4 Key Examples Of Liquid Assets Explained

If you're accruing a nest egg (as you should be doing), you'd probably be looking to build your assets, which the financial world defines as the building blocks of an entity's wealth — be it a person or a company. In order for something to be considered an asset, it needs to have three attributes: One, it can eventually be turned into cash or its equivalent. Two, it has an economic value, which means it can be bought and sold. And three, whatever it is, it can give its owner a future economic benefit. The total monetary value of the assets you own, minus your liabilities — which include debts — represents how much you're worth.


While there are several different types of assets, according to the Corporate Financial Institute, how those assets are classified is determined by several qualities, including how easily they can be turned into cash (a quality known as convertibility), whether or not the asset is tangible or has physical attributes, and how the asset might be used in a business or operational setting. The quality that allows an asset to be divested or sold for cash quickly is also known as liquidity.

1. Cash is a liquid asset

Not all objects have the same level of liquidity because not all of your assets can be exchanged for cash with the same amount of speed. In some cases, when an asset is sold or converted, it could even bring less cash than the amount you got it for. As such, it's important to hold on to what's known as liquid assets, which can be turned into money you can spend right away.


Cash, or the money you have on hand or in your bank account, is your most common liquid asset, explains Forbes, because if it's in the bank, cash can be easily accessed and acquired through ATMs and checking accounts. Cash is considered a dependable way to settle debt, and is still a good way to pay for certain purchases, especially since using cash generally won't incur a fee.

2. Government debt is a liquid asset

Per IG, government bonds represent another valuable liquid asset you can hold on to for an extended period of time. Bonds are debts or money you "loan" to the government, and you earn interest off that amount, which is paid during specific periods of time. Once the loan period expires or "matures," you get the amount of money you loaned to the government back.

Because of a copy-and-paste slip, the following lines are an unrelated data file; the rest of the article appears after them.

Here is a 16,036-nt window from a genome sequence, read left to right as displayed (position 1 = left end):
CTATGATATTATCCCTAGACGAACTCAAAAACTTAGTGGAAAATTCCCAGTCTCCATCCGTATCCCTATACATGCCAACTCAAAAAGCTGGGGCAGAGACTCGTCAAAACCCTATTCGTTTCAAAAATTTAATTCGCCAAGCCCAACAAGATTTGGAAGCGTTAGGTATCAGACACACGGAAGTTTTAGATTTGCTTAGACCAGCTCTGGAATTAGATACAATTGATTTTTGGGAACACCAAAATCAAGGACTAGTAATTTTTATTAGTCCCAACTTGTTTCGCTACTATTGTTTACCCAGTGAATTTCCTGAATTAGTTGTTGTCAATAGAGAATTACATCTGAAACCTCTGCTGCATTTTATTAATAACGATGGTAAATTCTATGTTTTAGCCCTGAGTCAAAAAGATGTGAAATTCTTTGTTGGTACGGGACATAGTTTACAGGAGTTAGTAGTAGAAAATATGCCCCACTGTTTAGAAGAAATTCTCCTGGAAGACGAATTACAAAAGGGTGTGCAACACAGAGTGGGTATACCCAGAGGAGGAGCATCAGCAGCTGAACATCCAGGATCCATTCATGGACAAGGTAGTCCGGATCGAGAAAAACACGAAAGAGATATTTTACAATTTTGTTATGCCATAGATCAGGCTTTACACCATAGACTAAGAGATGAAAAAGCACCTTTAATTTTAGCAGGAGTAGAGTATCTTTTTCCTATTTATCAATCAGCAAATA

There are three types of U.S. government bonds, also known as "treasuries," and each type is linked to a minimum and maximum maturity date. According to the U.S. Securities and Exchange Commission, these three treasuries include:

  • Treasury bills, which can mature in days and/or up to 52 weeks.

  • Treasury notes, which mature in one to 10 years.

  • Treasury bonds, which mature between 10 and 30 years.

As IG explains, when you lend the government money, the government uses that money to take on new projects. Governments aren't the only ones that can turn their debt into financial instruments, either, because companies can do so as well by issuing corporate bonds.

3. Stocks are a liquid asset

Stocks and equities are generally seen as another liquid asset because they're generally easy to buy and sell. Per the U.S. Securities and Exchange Commission, stocks give investors a chance to "own" part of a company by putting their money in it. The money is then used to pay off the company's debt, develop and bring to market new products, expand into new regions, or build new facilities.


Stocks may be bought and sold through a broker, although some companies are happy to sell and buy back stocks directly, which will help you save money on fees. And while people consider stocks/equities to be a liquid asset, the SEC says stocks actually offer an opportunity to make money if investors own them for a long period of time. There's also a risk involved with putting your money in stocks, as their value can go up as well as down, so you need to make sure you're able to absorb that potential hit before buying into stocks.

4. Certificates of deposit are a liquid asset

Another type of liquid asset is the certificate of deposit or CD, a special type of deposit that allows you to put your money in a financial institution for a specific period of time in order to get a better interest rate. While CDs are considered to be a liquid asset, they may not be as convertible into cash as it seems, because a certificate of deposit needs to stay in the bank for a set period of time until it matures, and you won't have access to your money until that time. Any early withdrawal could be subject to penalties.


The SEC also notes that certificates of deposit can be held anywhere from six months up to five years and that the interest rate on a CD can either be fixed or variable.